Just because you’ve been blessed with the sense of hearing does not mean you’ve been blessed with the skill of listening.
Hearing is in fact one of the five senses. It is merely the act of perceiving sound and receiving sound waves or vibrations through your ear. Unless you’re hearing impaired you likely take that ability for granted. You also seldom stop to think about the difference between hearing someone speak and actually listening to what was said.
The failure to understand that difference is often a fatal mistake for new and emerging leaders.
Listening is the act of hearing a sound and actually understanding what you hear. It usually requires more than just the sense of hearing. Great communicators are great listeners, they use the sense of hearing, seeing, and sense of touch.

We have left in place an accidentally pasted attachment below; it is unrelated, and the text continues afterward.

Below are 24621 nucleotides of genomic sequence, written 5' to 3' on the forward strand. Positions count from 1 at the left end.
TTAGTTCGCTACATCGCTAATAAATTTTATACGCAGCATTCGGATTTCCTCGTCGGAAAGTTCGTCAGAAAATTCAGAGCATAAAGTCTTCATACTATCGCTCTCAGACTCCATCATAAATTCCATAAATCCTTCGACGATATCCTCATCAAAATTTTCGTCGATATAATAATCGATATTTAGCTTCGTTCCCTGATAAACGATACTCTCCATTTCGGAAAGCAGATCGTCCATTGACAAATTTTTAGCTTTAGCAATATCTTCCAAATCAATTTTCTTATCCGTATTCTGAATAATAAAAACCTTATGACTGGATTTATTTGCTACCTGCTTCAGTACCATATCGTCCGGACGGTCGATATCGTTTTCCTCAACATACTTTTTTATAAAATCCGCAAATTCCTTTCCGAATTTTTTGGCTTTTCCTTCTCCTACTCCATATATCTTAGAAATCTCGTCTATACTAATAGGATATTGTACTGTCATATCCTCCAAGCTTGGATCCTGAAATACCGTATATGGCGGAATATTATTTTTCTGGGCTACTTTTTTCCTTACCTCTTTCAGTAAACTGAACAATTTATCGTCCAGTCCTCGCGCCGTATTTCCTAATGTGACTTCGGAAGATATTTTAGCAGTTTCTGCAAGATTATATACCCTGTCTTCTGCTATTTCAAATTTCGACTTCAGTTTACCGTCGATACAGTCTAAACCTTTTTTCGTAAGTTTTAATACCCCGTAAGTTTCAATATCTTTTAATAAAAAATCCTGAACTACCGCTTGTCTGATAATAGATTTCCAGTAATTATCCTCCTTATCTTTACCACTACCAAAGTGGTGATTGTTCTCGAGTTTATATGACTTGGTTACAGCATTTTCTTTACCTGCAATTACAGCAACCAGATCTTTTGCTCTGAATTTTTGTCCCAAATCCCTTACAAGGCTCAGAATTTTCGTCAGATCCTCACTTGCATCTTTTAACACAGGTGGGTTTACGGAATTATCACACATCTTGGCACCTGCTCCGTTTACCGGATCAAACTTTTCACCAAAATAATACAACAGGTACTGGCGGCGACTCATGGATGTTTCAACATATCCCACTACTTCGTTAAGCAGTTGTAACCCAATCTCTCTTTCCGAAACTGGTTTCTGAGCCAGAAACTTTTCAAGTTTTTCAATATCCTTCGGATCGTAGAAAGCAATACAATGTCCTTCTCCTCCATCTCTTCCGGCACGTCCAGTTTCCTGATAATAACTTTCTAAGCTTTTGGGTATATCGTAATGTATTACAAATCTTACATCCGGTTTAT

Great communicators know that listening is a skill that requires you to stop talking long enough to let the sound you hear go through your brain so it can process the meaning of it.
The best communicators are active listeners. Active listening means also observing what you hear, like the speaker’s body language and emotions, in order to better understand what the speaker is truly saying.
When we fail to listen we lose the ability to understand and interpret what was said. When we fail to listen we create a communication “gap” and we often fill that gap with our personal bias, judgements and experiences. That’s where the “you said this, no I didn’t” arguments usually come from.
Hearing will never build a relationship with anyone. If you want to build relationships with anyone you’ll need to listen to them. When people know you’re interested enough to truly listen to them then they will know enough to know that you also truly care.
And oh by the way, don’t kid yourself; if you’re talking you’re most certainly NOT listening.